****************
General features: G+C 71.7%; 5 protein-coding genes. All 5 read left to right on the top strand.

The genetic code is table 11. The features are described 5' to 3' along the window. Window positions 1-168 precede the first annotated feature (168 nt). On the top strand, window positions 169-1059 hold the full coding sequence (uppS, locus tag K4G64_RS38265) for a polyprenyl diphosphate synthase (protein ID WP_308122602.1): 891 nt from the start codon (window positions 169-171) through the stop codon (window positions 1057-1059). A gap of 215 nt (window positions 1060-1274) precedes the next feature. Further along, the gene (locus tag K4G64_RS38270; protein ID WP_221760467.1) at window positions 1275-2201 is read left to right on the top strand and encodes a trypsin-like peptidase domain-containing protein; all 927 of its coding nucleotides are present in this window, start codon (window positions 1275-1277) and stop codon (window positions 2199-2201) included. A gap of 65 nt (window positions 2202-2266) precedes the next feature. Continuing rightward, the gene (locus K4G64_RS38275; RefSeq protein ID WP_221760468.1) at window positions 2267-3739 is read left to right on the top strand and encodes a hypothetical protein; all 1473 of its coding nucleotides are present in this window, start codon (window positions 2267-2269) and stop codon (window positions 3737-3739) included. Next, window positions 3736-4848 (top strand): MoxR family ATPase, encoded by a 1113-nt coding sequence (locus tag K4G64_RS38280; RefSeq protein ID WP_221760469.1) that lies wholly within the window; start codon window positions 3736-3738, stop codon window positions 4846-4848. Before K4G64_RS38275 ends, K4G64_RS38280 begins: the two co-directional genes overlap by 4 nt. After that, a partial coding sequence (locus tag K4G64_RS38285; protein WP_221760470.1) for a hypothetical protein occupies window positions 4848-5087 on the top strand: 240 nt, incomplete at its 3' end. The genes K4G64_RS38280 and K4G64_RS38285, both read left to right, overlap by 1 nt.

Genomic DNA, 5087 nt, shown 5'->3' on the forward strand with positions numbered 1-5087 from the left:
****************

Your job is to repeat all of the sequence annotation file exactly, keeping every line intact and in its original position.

General features: G+C 71.7%; 5 protein-coding genes. All 5 read left to right on the top strand.

The genetic code is table 11. The features are described 5' to 3' along the window. Window positions 1-168 precede the first annotated feature (168 nt). On the top strand, window positions 169-1059 hold the full coding sequence (uppS, locus tag K4G64_RS38265) for a polyprenyl diphosphate synthase (protein ID WP_308122602.1): 891 nt from the start codon (window positions 169-171) through the stop codon (window positions 1057-1059). A gap of 215 nt (window positions 1060-1274) precedes the next feature. Further along, the gene (locus tag K4G64_RS38270; protein ID WP_221760467.1) at window positions 1275-2201 is read left to right on the top strand and encodes a trypsin-like peptidase domain-containing protein; all 927 of its coding nucleotides are present in this window, start codon (window positions 1275-1277) and stop codon (window positions 2199-2201) included. A gap of 65 nt (window positions 2202-2266) precedes the next feature. Continuing rightward, the gene (locus K4G64_RS38275; RefSeq protein ID WP_221760468.1) at window positions 2267-3739 is read left to right on the top strand and encodes a hypothetical protein; all 1473 of its coding nucleotides are present in this window, start codon (window positions 2267-2269) and stop codon (window positions 3737-3739) included. Next, window positions 3736-4848 (top strand): MoxR family ATPase, encoded by a 1113-nt coding sequence (locus tag K4G64_RS38280; RefSeq protein ID WP_221760469.1) that lies wholly within the window; start codon window positions 3736-3738, stop codon window positions 4846-4848. Before K4G64_RS38275 ends, K4G64_RS38280 begins: the two co-directional genes overlap by 4 nt. After that, a partial coding sequence (locus tag K4G64_RS38285; protein WP_221760470.1) for a hypothetical protein occupies window positions 4848-5087 on the top strand: 240 nt, incomplete at its 3' end. The genes K4G64_RS38280 and K4G64_RS38285, both read left to right, overlap by 1 nt.

Genomic DNA, 5087 nt, shown 5'->3' on the forward strand with positions numbered 1-5087 from the left: